Therapists have different professional backgrounds and specialties. There are resources at the end of this material that can help you find out about the different credentials of therapists and resources for locating therapists.
There are many different types of psychotherapy. Different therapies are often variations on an established approach, such as cognitive behavioral therapy. There is no formal approval process for psychotherapies as there is for the use of medications in medicine. For many therapies, however, research involving large numbers of patients has provided evidence that treatment is effective for specific disorders. These “evidence-based therapies” have been shown in research to reduce symptoms of depression, anxiety, and other disorders.
The particular approach a therapist uses depends on the condition being treated and the training and experience of the therapist. Also, therapists may combine and adapt elements of different approaches. The health information pages for specific disorders on the NIMH website list some of the evidence based therapies for those disorders.
One goal of establishing an evidence base for psychotherapies is to prevent situations in which a person receives therapy for months or years with no benefit. If you have been in therapy and feel you are not getting better, talk to your therapist, or look into other practitioners or approaches. The object of therapy is to gain relief from symptoms and improve quality of life.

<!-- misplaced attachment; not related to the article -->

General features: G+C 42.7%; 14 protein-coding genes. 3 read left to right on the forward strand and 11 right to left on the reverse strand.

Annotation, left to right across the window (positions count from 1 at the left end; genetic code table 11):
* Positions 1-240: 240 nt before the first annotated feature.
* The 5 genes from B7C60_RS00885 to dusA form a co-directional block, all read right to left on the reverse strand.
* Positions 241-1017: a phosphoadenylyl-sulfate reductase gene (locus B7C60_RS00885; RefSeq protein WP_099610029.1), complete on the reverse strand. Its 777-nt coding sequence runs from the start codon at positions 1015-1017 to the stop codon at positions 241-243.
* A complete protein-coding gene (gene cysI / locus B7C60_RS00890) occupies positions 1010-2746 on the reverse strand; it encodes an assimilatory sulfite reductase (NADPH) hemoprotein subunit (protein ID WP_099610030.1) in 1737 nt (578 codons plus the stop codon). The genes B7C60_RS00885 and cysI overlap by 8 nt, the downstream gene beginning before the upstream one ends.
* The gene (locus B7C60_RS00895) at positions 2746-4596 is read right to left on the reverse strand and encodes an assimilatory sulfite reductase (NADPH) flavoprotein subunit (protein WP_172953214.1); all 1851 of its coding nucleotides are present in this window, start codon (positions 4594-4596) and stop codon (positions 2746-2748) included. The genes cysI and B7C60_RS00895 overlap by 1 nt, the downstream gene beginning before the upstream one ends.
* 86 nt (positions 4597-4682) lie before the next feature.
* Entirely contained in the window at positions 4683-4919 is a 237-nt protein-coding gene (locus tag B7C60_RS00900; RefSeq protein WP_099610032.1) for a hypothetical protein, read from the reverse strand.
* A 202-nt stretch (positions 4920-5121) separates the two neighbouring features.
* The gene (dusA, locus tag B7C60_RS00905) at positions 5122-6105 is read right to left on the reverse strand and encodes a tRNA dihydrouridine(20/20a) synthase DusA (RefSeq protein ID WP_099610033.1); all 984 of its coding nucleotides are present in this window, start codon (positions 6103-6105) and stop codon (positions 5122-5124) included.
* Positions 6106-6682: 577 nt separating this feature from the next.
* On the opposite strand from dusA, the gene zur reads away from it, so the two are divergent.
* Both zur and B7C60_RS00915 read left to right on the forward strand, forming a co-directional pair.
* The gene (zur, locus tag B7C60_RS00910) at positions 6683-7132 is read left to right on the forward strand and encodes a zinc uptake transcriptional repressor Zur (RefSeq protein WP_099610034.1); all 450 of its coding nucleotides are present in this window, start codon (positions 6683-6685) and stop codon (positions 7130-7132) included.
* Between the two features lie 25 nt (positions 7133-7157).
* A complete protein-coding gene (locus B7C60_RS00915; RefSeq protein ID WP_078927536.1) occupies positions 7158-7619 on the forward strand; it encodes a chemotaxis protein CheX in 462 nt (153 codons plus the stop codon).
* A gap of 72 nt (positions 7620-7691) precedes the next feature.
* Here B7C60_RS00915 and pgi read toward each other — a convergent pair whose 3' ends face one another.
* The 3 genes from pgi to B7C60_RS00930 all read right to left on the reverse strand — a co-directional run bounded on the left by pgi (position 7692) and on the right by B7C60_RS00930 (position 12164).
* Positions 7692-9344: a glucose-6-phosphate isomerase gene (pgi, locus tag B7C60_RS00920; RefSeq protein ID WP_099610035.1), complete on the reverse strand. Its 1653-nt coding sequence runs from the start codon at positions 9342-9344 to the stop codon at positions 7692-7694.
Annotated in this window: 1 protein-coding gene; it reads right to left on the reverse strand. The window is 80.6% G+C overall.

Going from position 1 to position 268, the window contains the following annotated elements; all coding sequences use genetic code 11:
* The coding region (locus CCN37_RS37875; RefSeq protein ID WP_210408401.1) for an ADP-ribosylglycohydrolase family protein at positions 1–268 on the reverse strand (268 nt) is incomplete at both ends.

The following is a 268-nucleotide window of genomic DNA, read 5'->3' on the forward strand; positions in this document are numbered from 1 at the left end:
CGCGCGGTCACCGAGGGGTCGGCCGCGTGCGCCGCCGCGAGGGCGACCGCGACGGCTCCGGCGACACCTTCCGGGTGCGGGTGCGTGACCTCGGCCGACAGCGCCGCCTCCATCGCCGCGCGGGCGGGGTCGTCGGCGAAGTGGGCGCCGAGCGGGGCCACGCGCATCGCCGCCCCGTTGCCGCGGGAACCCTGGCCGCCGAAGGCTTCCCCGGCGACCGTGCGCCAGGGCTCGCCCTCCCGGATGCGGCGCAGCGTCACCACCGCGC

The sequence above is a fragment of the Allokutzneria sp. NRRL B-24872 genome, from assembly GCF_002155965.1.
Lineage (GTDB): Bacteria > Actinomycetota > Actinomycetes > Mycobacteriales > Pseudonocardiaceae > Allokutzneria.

Once you have identified one or more possible therapists, a preliminary conversation with a therapist can help you get an idea of how treatment will proceed and whether you feel comfortable with the therapist. Rapport and trust are important. Discussions in therapy are deeply personal and it’s important that you feel comfortable and trusting with the therapist and have confidence in his or her expertise. Consider asking the following questions:
- What are the credentials and experience of the therapist? Does he or she have a specialty?
- What approach will the therapist take to help you? Does he or she practice a particular type of therapy? What can the therapist tell you about the rationale for the therapy and the evidence base?
- Does the therapist have experience in diagnosing and treating the age group (for example, a child) and the specific condition for which treatment is being sought? If a child is the patient, how will parents be involved in treatment?
- What are the goals of therapy? Does the therapist recommend a specific time frame or number of sessions? How will progress be assessed and what happens if you (or the therapist) feel you aren’t starting to feel better?
- Will there be homework?
- Are medications an option? How will medications be prescribed if the therapist is not an M.D.?
- Are our meetings confidential? How can this be assured?